Hedge in case of possible trade war
Since U.S. President Trump withdrew the U.S.A. from the Transpacific Partnership (TPP) in late January 2017, the TPP has lost much of its importance. Prospects for the conclusion of the Transatlantic Trade and Investment Partnership (TTIP) have also diminished considerably. Thus, the OBOR appears to be less under pressure than in the past to counterbalance potential rival trade initiatives. However, if a trade war between China and the U.S.A. were to break out, Beijing may expect enhanced connectivity and cooperation with NSR countries, notably with European partners, to soften the impact somewhat.
Pragmatic infrastructural project cooperation as a possible way forward where trade integration areas have lost popularity
Pragmatic cooperation between one or more states and enterprises focusing on a particular infrastructural project (like a pipeline, a rail or highway link, a hydropower dam or electricity grid, a deep-sea port, etc.) provides task-oriented experience and may improve connectivity and intergovernmental relations. In a time of growing skepticism about trade and economic integration treaties such concrete, if limited, advances may promise greater success than traditional “deepening” efforts. At the same time, physical and nonphysical trade facilitation measures (the latter include the harmonization of customs, import, export and border crossing procedures) can arguably only be seen as complementary measures and not as alternatives.
Venue for addressing strategic energy and resource security issues
Approximately 75% of China’s oil imports and an even higher share of its total imports are seaborne and pass through the Strait of Malacca between the Indian Ocean and the South China Sea (Escobar, 2015, p. 7; Grieger, 2016, p. 8). This geopolitical bottleneck could be closed by a military adversary in the case of conflict, which makes China potentially strategically vulnerable. China’s energy security is also put at risk by piracy that is rife in and near the area. China’s dependence on shipments through the Strait of Malacca has already been partly reduced by the creation of alternate (overland) trade channels, including the construction of pipelines from Central Asia10 and of corridors linking China directly to the Indian Ocean (via Pakistan and via Myanmar, see subsections 3.1 and 3.2).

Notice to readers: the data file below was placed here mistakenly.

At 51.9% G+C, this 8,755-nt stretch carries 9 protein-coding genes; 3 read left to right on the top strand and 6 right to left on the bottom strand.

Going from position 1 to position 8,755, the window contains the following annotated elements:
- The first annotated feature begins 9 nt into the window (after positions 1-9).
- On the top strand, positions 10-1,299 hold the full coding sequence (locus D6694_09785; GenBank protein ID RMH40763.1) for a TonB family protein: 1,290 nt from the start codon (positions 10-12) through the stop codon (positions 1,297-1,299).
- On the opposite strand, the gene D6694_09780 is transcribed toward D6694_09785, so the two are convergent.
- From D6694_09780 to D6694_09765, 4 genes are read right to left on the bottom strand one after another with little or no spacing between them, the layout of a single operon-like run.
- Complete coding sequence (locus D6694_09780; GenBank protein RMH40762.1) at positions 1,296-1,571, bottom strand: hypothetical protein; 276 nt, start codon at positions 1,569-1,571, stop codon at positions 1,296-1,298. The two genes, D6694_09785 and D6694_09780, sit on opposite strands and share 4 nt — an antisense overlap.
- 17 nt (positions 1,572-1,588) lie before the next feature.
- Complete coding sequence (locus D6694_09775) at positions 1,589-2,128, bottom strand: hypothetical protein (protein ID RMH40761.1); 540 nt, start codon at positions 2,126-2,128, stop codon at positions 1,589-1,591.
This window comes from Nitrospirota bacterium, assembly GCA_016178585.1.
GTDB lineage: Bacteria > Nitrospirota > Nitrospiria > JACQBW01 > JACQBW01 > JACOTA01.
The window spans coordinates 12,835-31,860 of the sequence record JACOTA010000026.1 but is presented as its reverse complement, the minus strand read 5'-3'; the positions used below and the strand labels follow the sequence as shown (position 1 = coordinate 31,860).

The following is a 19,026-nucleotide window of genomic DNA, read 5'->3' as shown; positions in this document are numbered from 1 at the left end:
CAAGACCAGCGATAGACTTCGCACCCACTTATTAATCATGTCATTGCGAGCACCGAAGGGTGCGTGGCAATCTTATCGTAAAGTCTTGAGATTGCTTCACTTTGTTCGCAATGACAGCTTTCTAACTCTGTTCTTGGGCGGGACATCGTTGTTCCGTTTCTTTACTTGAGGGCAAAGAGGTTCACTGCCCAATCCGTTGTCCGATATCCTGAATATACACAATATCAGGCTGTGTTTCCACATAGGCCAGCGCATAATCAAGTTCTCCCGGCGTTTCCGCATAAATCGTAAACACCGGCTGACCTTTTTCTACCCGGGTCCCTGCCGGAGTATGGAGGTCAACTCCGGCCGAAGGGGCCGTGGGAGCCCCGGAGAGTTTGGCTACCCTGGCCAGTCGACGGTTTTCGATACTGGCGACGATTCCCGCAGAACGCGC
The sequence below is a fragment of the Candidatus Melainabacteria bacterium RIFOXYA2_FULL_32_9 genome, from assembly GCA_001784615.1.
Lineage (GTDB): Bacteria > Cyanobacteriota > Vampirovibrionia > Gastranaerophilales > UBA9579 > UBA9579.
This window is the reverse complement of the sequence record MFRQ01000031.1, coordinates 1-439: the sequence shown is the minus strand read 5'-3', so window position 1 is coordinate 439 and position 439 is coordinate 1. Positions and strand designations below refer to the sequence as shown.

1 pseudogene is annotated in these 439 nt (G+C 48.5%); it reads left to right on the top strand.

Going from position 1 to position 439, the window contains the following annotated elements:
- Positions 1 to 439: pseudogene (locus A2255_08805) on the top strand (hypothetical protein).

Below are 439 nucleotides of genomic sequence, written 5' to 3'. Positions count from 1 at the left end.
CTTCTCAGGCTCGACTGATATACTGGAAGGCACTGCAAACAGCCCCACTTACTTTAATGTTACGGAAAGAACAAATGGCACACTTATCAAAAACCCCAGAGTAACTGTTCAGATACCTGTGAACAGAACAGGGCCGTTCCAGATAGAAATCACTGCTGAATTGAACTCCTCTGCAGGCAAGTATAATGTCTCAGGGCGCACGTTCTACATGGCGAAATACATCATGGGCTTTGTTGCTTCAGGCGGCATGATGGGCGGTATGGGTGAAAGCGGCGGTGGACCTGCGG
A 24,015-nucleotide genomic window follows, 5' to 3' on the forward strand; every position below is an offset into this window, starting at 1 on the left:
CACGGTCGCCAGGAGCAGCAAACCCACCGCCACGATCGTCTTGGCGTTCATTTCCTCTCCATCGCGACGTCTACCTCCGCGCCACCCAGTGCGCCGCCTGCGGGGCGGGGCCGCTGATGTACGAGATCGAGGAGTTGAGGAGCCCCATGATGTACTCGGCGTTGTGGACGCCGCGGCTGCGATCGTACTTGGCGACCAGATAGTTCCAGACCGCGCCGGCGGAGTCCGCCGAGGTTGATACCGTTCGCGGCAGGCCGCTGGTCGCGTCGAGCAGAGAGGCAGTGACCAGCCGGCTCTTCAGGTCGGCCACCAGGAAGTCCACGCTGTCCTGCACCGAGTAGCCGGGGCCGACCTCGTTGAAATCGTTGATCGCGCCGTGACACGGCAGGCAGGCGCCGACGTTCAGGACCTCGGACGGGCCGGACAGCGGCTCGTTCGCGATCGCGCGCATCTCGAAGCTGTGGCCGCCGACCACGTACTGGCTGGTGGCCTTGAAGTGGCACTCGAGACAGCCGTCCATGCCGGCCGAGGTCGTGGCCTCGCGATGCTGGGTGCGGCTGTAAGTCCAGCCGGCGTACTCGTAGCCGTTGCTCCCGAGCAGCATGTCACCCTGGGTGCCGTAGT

Ecological goal: reduction of China’s heavy reliance on polluting coal
China’s reliance on coal for about 40% of its heating and electricity has substantially contributed to pollution in its cities. The authorities have set ambitious goals for dealing with the pollution problem, including switching from coal to cleaner – but so far mostly imported – energy sources, e.g. natural gas from Central Asia and Russia (Havlik, 2015).
Needless to say, the OBOR initiative also faces a number of challenges and risks:
Weak local governance, sprawling bureaucracy and potential political instability
OBOR partner countries feature quite diverse political and economic conditions, with inherent risks ranging from possible legal and financial challenges to political or social instability and regional disparities. Given that many partner countries are not members of a political or economic integration area, border constraints (including possibly cumbersome clearance procedures and long waiting periods) may have to be coped with. The implementation of large infrastructure projects in the absence of well-performing and accountable government procurement systems may even add to local corruption and/or governance challenges.
Frequent Chinese dominance in projects and possibly limited regard for local conditions may give rise to concern
While the preeminent position that Chinese project partners often assume in OBOR projects as regards finance, management and the deployment of Chinese firms and their workers may help speeding up a project, it may not favor broad positive spillover effects for local economies. In some cases, there may be the risk that insensitive behavior of investors (e.g. as regards labor, health and safety standards, quality of inputs used, respect for traditional local communities and the environment) gives rise to irritation and even protests on the part of the local population.
Possible fallout from heightened geopolitical tensions or rivalry
A totally different risk is the possible negative (political) fallout from military tensions, e.g. in the South China Sea, which cannot be entirely discarded, either. Another risk is that projects may fall victim to a flare-up of geopolitical competition with other powers (Giret and Giret, 2016; see also subsection 3.3).
8 The EU is China’s largest market abroad.
9 Meanwhile, in another measure favoring the Chinese currency’s global standing, the IMF included the renminbi-yuan in its basket of Special Drawing Rights (SDR) at end-September 2016. The OeNB had already purchased renminbi-yuan in 2011, and was one of the first central banks worldwide to have done so. In mid-June 2017, the ECB included renminbi-yuan reserves worth EUR 500 million in its foreign exchange reserves by reducing its U.S. dollar reserves by an equivalent amount.
10 Already about half of China’s natural gas imports arrive overland from Central Asia, which shows that the strategy to cut the country’s dependence on seaborne imports predates the launching of the NSR (Clover and Hornby, 2015).